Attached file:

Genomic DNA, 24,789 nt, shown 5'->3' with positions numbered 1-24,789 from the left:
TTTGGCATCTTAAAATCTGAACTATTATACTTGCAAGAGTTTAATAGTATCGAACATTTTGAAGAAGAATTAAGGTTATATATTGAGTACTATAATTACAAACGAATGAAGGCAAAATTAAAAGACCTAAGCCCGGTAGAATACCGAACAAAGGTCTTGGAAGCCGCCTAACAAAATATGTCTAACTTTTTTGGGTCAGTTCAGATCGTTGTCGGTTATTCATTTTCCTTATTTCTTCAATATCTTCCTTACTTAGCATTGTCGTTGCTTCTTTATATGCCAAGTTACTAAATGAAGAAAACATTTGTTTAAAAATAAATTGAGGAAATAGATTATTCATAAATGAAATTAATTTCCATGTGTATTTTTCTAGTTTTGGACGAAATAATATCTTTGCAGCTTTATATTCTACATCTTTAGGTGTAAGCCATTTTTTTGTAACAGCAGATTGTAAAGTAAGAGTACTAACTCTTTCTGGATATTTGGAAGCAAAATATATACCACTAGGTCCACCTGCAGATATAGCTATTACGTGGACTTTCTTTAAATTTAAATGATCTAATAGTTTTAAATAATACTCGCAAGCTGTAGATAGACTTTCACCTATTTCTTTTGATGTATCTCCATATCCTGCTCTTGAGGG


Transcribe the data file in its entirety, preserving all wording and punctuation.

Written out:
Genomic DNA, 24,789 nt, shown 5'->3' with positions numbered 1-24,789 from the left:
TTTGGCATCTTAAAATCTGAACTATTATACTTGCAAGAGTTTAATAGTATCGAACATTTTGAAGAAGAATTAAGGTTATATATTGAGTACTATAATTACAAACGAATGAAGGCAAAATTAAAAGACCTAAGCCCGGTAGAATACCGAACAAAGGTCTTGGAAGCCGCCTAACAAAATATGTCTAACTTTTTTGGGTCAGTTCAGATCGTTGTCGGTTATTCATTTTCCTTATTTCTTCAATATCTTCCTTACTTAGCATTGTCGTTGCTTCTTTATATGCCAAGTTACTAAATGAAGAAAACATTTGTTTAAAAATAAATTGAGGAAATAGATTATTCATAAATGAAATTAATTTCCATGTGTATTTTTCTAGTTTTGGACGAAATAATATCTTTGCAGCTTTATATTCTACATCTTTAGGTGTAAGCCATTTTTTTGTAACAGCAGATTGTAAAGTAAGAGTACTAACTCTTTCTGGATATTTGGAAGCAAAATATATACCACTAGGTCCACCTGCAGATATAGCTATTACGTGGACTTTCTTTAAATTTAAATGATCTAATAGTTTTAAATAATACTCGCAAGCTGTAGATAGACTTTCACCTATTTCTTTTGATGTATCTCCATATCCTGCTCTTGAGGG